Business & Technology

Growing pains

Is raw milk becoming too popular for its own good?

Whatha’s looking it? As raw milk’s popularity grows, so does scrutiny. It’s been a tough twelve months for proponents of raw milk. Last April, as many as 81 Colorado consumers were sickened by campylobacter associated with raw milk. Last September, about 35 people became ill with campylobacter, apparently from milk from a Wisconsin dairy. And just in the last few weeks, 17 raw milk drinkers in the Midwest associated with a dairy in Indiana have become ill with campylobacter. Added to all that, Whole Foods last month notified producers in four states—California, Washington, Connecticut, and Pennsylvania—that it would no longer …

The problem with a green economy: economics hates the environment

Cross-posted from the Wonk Room. Economics is critical to getting decent climate legislation passed, as Nobel Prize-winning economist Paul Krugman discusses in a extended piece for the New York Times. Economists like me have always suspected that this was true, but then we also suspect that economics is critical to pretty much everything. The problem is that economics hates the environment, or at least environmental policy. In the real world, environmental policy has been very good for the economy. But economic analyses of climate legislation find that pollution limits slow economic growth and increase costs. The Waxman-Markey climate bill — …

A must-read

Paul Krugman on ‘Building a Green Economy’

Nobelist Paul Krugman has a long piece in the upcoming Sunday New York Times Magazine, basically climate economics 101. It is nearly 8000 words, so while you should read the whole thing, I’ll post some of the highlights below. I’ll also throw some links to the scientific and economic literature that the NYT, in its infinite wisdom/stupidity, refuses to include. The essay isn’t primarily about the science, but this is what Krugman has to say on that, starting with the opening paragraph: If you listen to climate scientists — and despite the relentless campaign to discredit their work, you should …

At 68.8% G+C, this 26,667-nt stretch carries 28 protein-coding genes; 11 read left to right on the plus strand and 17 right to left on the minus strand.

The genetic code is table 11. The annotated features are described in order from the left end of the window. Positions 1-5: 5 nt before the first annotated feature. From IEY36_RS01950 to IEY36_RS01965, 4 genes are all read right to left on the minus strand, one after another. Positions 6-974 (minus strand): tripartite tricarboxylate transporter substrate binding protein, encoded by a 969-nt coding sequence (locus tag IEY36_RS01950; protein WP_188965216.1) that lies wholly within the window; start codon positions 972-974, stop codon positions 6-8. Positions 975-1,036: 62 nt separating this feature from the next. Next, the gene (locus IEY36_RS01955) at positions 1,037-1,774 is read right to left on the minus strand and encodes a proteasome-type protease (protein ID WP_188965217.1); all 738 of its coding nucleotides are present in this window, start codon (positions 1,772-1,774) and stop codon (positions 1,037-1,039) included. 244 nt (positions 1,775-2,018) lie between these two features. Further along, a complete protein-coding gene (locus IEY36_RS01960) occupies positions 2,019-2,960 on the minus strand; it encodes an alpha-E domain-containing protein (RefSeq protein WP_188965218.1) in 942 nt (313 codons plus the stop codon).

Energy X-games

Meet America’s most extreme energy geeks

Photo courtesy PNNL via FlickrJet-engine wind turbines, fuel made from big batches of algae, enzymes that trap power plant CO2. Sound seriously far-fetched? They may be. But these concepts are fetching serious investment dollars from the Department of Energy. DOE Secretary Steven Chu — a Nobel Prize-winning inventor himself — has launched a new program dubbed “ARPA-E.” It’s modeled after DARPA (Defense Advanced Research Projects Agency), the Pentagon’s technology-innovation program that was responsible for the internet, cell phones, GPS, and other technical breakthroughs. ARPA-E is doling out multimillion dollar grants to the nation’s most visionary energy innovators — thrill-seeking, over-achieving …

Snidely Q. Blankenship

This week in comically evil corporate behavior